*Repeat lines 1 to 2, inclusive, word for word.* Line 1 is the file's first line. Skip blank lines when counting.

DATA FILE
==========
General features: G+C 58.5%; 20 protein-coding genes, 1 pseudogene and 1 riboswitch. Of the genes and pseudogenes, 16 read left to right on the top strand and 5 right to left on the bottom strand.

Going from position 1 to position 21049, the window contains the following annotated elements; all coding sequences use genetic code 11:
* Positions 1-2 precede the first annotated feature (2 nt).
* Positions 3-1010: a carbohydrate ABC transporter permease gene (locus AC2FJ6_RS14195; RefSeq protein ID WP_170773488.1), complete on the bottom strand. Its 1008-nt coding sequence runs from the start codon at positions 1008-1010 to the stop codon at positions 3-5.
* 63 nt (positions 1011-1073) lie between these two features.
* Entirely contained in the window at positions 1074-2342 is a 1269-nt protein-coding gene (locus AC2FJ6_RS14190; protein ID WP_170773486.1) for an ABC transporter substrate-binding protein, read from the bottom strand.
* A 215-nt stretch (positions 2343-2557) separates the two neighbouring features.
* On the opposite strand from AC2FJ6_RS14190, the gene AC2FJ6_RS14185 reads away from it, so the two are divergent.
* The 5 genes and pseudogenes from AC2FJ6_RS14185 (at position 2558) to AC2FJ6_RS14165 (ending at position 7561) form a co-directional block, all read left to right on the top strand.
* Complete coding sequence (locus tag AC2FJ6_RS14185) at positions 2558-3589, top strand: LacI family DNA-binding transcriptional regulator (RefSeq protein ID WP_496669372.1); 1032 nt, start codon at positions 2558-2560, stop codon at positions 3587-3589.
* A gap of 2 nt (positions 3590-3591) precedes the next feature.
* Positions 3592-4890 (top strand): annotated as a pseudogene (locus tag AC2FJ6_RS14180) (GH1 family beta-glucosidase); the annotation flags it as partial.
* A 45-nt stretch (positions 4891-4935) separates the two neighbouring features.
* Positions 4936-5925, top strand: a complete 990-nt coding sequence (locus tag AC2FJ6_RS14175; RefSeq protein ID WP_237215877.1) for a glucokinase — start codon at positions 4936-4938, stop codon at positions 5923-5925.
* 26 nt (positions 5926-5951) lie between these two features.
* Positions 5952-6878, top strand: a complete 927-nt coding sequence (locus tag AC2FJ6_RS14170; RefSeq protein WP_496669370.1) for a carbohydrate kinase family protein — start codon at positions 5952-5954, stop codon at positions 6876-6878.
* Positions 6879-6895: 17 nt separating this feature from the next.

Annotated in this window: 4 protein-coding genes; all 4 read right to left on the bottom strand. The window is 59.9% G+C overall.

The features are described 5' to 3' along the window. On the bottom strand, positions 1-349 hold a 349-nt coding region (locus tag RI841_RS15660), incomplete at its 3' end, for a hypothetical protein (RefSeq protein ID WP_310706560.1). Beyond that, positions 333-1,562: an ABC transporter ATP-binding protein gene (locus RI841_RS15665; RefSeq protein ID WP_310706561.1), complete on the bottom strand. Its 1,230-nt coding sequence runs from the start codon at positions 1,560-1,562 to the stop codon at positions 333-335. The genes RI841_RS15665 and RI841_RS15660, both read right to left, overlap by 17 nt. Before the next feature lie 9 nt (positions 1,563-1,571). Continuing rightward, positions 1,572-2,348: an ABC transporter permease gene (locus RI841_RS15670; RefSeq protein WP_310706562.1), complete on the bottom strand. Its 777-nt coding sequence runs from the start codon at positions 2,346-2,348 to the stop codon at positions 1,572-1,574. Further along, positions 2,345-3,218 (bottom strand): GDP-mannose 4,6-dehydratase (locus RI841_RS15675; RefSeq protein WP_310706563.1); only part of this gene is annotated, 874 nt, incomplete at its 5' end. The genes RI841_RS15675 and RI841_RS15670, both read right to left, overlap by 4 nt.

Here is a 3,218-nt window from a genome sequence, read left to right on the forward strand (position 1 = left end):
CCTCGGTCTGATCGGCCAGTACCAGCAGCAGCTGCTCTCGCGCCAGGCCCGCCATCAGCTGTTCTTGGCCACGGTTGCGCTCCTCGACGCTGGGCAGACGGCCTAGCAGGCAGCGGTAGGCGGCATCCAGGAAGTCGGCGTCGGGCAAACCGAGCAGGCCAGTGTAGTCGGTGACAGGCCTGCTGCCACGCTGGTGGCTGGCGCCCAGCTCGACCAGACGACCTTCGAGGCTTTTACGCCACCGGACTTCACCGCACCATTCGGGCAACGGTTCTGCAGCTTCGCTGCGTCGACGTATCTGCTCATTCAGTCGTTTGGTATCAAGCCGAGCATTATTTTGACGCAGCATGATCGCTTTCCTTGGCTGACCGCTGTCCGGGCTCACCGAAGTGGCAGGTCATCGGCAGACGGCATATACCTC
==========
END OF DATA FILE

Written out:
General features: G+C 58.5%; 20 protein-coding genes, 1 pseudogene and 1 riboswitch. Of the genes and pseudogenes, 16 read left to right on the top strand and 5 right to left on the bottom strand.

Going from position 1 to position 21049, the window contains the following annotated elements; all coding sequences use genetic code 11: